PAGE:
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Catholics must ‘watch their tongues’, says Pope
Catholic Herald ^ | Thursday, 13 June 2013 | Staff Reporter

Posted on 07/13/2013 5:39:18 AM PDT by haffast

Catholics must “watch their tongues” and resist the temptation to resolve disputes with “insults, slander, and defamation,” Pope Francis has said.

Delivering a homily at morning Mass on Thursday, which was attended by men and women who work at Argentina’s embassies and consulates to Italy and the UN Food and Agricultural Organisation in Rome, the Pope said: “There is no need to go to a psychologist to know that when we denigrates another person it is because we are unable to grow up and need to belittle others, to feel more important.

“Jesus, with all the simplicity says: ‘Do not speak ill of one another. Do not denigrate one another. Do not belittle one another’.”

The Pope went to say that “in the end we are all travelling on the same road that will take us to the very end,” before adding, “if we do not choose a fraternal path, it will end badly, for the person who insults and the insulted. If we are not able to keep our tongues in check, we lose.”

Pope Francis concluded: “I would ask the Lord to give us all the grace to watch our tongues, to watch what we say about others. It is a small penance, but it bears a lot of fruit.”

(Excerpt) Read more at catholicherald.co.uk ...


TOPICS: Catholic; Current Events; Ecumenism; Moral Issues
KEYWORDS: argentina; popefrancis; un; vatican

1 posted on 07/13/2013 5:39:18 AM PDT by haffast
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To: haffast
I think it was a certain saint who observed that more sins are committed with the tongue than any other part of the body.
2 posted on 07/13/2013 5:48:48 AM PDT by hinckley buzzard
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To: haffast

Its not just Catholics who need to do this.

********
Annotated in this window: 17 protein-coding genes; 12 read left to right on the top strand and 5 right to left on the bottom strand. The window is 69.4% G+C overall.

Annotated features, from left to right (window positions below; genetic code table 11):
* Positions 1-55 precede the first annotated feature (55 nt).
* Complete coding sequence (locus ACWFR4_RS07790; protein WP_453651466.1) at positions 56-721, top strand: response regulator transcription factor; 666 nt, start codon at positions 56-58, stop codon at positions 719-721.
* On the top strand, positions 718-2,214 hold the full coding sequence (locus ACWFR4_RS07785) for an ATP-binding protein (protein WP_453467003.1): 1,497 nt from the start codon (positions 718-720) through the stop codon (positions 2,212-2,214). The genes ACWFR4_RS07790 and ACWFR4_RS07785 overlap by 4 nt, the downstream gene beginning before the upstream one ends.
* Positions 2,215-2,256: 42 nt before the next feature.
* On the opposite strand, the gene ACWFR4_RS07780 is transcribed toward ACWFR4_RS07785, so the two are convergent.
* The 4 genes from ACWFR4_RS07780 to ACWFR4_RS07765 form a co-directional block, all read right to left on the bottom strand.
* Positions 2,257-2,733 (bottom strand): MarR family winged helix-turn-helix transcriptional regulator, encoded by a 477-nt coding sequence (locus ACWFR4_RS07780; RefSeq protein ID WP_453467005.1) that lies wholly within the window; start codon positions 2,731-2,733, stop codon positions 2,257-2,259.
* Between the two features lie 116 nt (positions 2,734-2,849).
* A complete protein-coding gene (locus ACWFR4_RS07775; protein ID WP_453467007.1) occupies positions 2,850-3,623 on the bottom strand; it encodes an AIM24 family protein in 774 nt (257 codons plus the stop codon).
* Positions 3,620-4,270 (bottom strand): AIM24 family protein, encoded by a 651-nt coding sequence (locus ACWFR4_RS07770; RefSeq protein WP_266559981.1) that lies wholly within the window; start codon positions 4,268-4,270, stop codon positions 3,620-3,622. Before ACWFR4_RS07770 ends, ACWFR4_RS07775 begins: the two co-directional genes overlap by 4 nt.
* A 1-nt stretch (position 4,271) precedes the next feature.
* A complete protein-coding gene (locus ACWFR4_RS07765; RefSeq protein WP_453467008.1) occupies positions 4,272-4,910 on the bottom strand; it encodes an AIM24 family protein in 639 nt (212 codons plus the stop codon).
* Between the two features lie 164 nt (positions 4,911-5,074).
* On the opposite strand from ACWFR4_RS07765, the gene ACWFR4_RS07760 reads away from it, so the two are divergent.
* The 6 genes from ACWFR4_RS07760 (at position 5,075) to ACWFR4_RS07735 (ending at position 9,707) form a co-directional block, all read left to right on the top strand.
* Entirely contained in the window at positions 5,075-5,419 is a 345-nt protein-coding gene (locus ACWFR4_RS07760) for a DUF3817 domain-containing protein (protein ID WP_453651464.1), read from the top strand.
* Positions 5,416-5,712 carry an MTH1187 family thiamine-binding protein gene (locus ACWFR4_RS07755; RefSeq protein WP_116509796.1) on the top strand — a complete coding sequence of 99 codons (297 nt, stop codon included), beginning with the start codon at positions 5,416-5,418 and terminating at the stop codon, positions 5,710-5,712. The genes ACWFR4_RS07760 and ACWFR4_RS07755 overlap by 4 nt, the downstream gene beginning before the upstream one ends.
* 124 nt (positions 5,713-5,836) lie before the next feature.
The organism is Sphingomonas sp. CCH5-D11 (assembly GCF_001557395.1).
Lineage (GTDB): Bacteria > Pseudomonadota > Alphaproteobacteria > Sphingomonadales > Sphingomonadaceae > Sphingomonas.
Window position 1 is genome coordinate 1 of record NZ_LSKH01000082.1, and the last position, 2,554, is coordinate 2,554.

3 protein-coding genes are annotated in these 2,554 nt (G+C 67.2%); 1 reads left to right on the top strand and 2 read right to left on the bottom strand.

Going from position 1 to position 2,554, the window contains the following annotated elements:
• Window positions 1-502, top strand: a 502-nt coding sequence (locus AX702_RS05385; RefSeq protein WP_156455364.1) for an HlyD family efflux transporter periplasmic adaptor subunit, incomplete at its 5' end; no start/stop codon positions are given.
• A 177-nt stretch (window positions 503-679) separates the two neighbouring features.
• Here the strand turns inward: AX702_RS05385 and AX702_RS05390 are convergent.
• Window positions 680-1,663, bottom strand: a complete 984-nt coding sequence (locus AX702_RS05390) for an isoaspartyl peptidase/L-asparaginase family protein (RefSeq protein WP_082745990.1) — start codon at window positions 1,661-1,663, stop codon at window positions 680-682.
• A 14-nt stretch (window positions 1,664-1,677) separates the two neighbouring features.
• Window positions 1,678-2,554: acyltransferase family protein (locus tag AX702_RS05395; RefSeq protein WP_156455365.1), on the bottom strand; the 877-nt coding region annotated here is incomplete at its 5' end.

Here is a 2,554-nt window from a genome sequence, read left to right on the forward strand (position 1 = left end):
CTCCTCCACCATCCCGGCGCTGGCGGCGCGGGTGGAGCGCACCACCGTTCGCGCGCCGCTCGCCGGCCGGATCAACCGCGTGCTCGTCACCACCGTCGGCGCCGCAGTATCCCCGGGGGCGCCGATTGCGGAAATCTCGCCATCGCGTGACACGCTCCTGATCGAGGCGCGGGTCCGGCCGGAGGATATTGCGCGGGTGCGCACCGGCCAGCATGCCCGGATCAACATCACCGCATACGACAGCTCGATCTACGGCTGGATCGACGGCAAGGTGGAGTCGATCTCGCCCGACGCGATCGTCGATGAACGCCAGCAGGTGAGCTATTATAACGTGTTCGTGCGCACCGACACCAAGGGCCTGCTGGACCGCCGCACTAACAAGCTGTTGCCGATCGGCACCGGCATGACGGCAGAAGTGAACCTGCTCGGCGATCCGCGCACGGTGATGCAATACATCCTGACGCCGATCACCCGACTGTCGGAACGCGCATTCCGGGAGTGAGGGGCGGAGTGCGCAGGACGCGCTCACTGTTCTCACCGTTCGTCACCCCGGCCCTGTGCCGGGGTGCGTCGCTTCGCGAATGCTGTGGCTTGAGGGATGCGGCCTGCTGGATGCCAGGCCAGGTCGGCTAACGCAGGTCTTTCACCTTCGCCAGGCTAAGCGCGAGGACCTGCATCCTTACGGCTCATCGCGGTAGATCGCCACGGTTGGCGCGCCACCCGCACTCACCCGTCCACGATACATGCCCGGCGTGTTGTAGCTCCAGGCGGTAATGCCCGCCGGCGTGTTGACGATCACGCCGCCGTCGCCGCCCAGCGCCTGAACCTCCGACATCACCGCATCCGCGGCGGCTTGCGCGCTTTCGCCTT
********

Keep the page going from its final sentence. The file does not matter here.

3 posted on 07/13/2013 5:54:24 AM PDT by cripplecreek (REMEMBER THE RIVER RAISIN!)
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To: hinckley buzzard

Sins of speech are the easiest to commit but great good can also be done through speech.


4 posted on 07/13/2013 5:57:37 AM PDT by cripplecreek (REMEMBER THE RIVER RAISIN!)
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To: hinckley buzzard

http://biblehub.com/james/3.htm


5 posted on 07/13/2013 6:04:05 AM PDT by haffast (Books serve to show a man that those original thoughts of his aren't very new at all. -Abe Lincoln)
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To: cripplecreek

Agreed.


6 posted on 07/13/2013 6:05:01 AM PDT by haffast (Books serve to show a man that those original thoughts of his aren't very new at all. -Abe Lincoln)
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To: haffast
This was delivered on 13 June, not 13 July. The Vatican Radio summary was:

(Vatican Radio) May the Lord grant us the grace to watch our tongues and be careful of what we say of others, because through our weakness and sin, we often find it easier to insult and denigrate than say or do good. This was the lesson at the heart of Pope Francis’ homily Thursday morning at Mass, which he celebrated in his native Spanish. Greeting the men and women who work at Argentina’s embassies and consulates to Italy and the UN Food and Agricultural Organization in Rome, Pope Francis noted “It’s the first time I have celebrated Mass in Spanish since February 26th!, adding “it feels good!”.

As is tradition, Pope Francis’ homily was inspired by the Gospel of the day, in particular Christ’s words to his disciples "unless your righteousness surpasses that of the scribes and Pharisees, you will not enter into the Kingdom of heaven."

The Pope noted how this Gospel follows the Gospel of the Beatitudes and Jesus promise that He had not come to dissolve the law but to fulfill it. Pope Francis said that Christ wants “reform in continuity: from the [planting of the ] seed up to the fruit”.

Pope Francis warned that anyone who "enters Christian life" will have “greater demands made of them than others" and not “greater advantages". He said Jesus mentions some of these demands, in particular the problem of “bad relations among brethren". If our heart harbors “bad feelings” towards our brothers, the Pope said, "something is not working and we must convert, we must change." Pope Francis noted that "anger towards a brother is an insult, it’s something almost deathly ", "it kills him." He then observed that, especially in the Latin tradition, there is a "wonderful creativity" in inventing epithets. But, he cautioned, "when this epithet is friendly this is fine, the problem is when there is another kind of epithet”, when the "mechanism of insult" comes into play, which is "a form of denigration of others."

“Y no hace falta ir al psicologo...”